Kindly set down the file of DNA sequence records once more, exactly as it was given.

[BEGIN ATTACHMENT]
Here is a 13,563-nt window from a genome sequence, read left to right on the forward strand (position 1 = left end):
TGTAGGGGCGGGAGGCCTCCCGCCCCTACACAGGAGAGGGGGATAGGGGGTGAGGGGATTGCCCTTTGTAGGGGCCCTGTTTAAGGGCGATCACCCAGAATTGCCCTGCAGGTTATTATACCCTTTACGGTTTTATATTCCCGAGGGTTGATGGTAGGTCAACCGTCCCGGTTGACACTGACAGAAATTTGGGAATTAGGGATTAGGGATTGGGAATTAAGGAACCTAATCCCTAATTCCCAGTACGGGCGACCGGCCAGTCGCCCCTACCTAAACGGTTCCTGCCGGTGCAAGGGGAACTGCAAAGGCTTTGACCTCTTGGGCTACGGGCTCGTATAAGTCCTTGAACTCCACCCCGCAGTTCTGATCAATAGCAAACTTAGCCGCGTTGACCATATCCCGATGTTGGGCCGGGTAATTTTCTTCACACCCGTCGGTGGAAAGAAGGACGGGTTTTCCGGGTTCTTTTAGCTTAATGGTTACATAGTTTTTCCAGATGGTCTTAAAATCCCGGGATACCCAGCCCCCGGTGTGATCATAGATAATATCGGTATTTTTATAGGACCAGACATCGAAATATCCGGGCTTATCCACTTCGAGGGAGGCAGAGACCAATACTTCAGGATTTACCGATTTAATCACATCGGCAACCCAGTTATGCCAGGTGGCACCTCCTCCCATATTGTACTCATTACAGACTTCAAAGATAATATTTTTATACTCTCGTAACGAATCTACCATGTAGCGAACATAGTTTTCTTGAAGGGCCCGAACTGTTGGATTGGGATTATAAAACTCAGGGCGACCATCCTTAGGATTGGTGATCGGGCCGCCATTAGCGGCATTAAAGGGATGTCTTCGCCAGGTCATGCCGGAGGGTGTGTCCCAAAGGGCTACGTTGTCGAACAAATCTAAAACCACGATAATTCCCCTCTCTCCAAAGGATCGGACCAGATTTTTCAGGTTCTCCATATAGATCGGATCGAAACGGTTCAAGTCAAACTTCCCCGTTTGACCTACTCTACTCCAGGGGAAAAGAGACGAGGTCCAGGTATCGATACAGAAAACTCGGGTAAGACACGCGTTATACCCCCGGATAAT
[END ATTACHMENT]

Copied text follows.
Here is a 13,563-nt window from a genome sequence, read left to right on the forward strand (position 1 = left end):
TGTAGGGGCGGGAGGCCTCCCGCCCCTACACAGGAGAGGGGGATAGGGGGTGAGGGGATTGCCCTTTGTAGGGGCCCTGTTTAAGGGCGATCACCCAGAATTGCCCTGCAGGTTATTATACCCTTTACGGTTTTATATTCCCGAGGGTTGATGGTAGGTCAACCGTCCCGGTTGACACTGACAGAAATTTGGGAATTAGGGATTAGGGATTGGGAATTAAGGAACCTAATCCCTAATTCCCAGTACGGGCGACCGGCCAGTCGCCCCTACCTAAACGGTTCCTGCCGGTGCAAGGGGAACTGCAAAGGCTTTGACCTCTTGGGCTACGGGCTCGTATAAGTCCTTGAACTCCACCCCGCAGTTCTGATCAATAGCAAACTTAGCCGCGTTGACCATATCCCGATGTTGGGCCGGGTAATTTTCTTCACACCCGTCGGTGGAAAGAAGGACGGGTTTTCCGGGTTCTTTTAGCTTAATGGTTACATAGTTTTTCCAGATGGTCTTAAAATCCCGGGATACCCAGCCCCCGGTGTGATCATAGATAATATCGGTATTTTTATAGGACCAGACATCGAAATATCCGGGCTTATCCACTTCGAGGGAGGCAGAGACCAATACTTCAGGATTTACCGATTTAATCACATCGGCAACCCAGTTATGCCAGGTGGCACCTCCTCCCATATTGTACTCATTACAGACTTCAAAGATAATATTTTTATACTCTCGTAACGAATCTACCATGTAGCGAACATAGTTTTCTTGAAGGGCCCGAACTGTTGGATTGGGATTATAAAACTCAGGGCGACCATCCTTAGGATTGGTGATCGGGCCGCCATTAGCGGCATTAAAGGGATGTCTTCGCCAGGTCATGCCGGAGGGTGTGTCCCAAAGGGCTACGTTGTCGAACAAATCTAAAACCACGATAATTCCCCTCTCTCCAAAGGATCGGACCAGATTTTTCAGGTTCTCCATATAGATCGGATCGAAACGGTTCAAGTCAAACTTCCCCGTTTGACCTACTCTACTCCAGGGGAAAAGAGACGAGGTCCAGGTATCGATACAGAAAACTCGGGTAAGACACGCGTTATACCCCCGGATAAT